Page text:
*Ruth Beitia’s winning mark of 1.99m was the lowest winning height since 1998.
*Sweden scooped up silver and bronze through Ebba Jungmark and Emma Green-Tregaro. This was the first time the same country fielded two athletes on the podium since Bulgarians took gold and silver medals in 1994.
*The ages of the finalists ranged from 19-year-old Alessia Trost to 38-year-old Venelina Veneva-Mateeva, who competed at the 1991 World Championships before Trost was even born.
*Holly Bleasdale’s gold medal was the first British medal in this event from either sex in European Indoor Championships history.
*Her winning vault of 4.67m was the lowest winning height since 2000.
*Christina Schwanitz’s gold medal meant German athletes have won five of the nine medals on offer from the last three championships in the shot put.
*Ida Antoniette Nana Djimou became the second athlete to retain this title after Carolina Kluft in 2007.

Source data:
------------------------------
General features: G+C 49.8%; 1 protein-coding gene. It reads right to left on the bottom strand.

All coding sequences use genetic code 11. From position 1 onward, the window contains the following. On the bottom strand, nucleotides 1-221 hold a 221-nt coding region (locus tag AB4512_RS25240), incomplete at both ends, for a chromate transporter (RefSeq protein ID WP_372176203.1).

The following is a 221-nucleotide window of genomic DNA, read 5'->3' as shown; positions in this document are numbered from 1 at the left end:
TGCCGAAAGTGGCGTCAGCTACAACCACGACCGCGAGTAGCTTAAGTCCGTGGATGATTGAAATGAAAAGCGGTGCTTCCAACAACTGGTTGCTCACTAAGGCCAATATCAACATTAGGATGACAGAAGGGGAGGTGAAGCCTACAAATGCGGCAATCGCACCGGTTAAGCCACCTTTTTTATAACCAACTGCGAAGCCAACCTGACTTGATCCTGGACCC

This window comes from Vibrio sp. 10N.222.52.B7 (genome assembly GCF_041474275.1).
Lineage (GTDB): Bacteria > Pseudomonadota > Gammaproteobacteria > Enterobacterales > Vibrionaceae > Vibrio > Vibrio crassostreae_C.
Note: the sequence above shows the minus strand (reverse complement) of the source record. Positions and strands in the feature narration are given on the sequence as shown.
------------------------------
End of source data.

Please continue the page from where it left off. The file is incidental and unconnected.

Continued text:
*Her winning score of 4666 was the second lowest in championship history though, and would have only placed seventh in Birmingham in 2007 where Kelly Sotherton and Jessica Ennis finished second and sixth with 4927 and 4716 respectively.
*18-year-old Sofia Linde finished fifth on home-soil with a PB of 4531. This was a mere four points below Kluft’s national indoor junior record and she still has another year left in the junior ranks.
*The Russian men outperformed the women for the first time in European Indoor Championship history. They won three gold medals and eight in total while the women won one gold and six overall.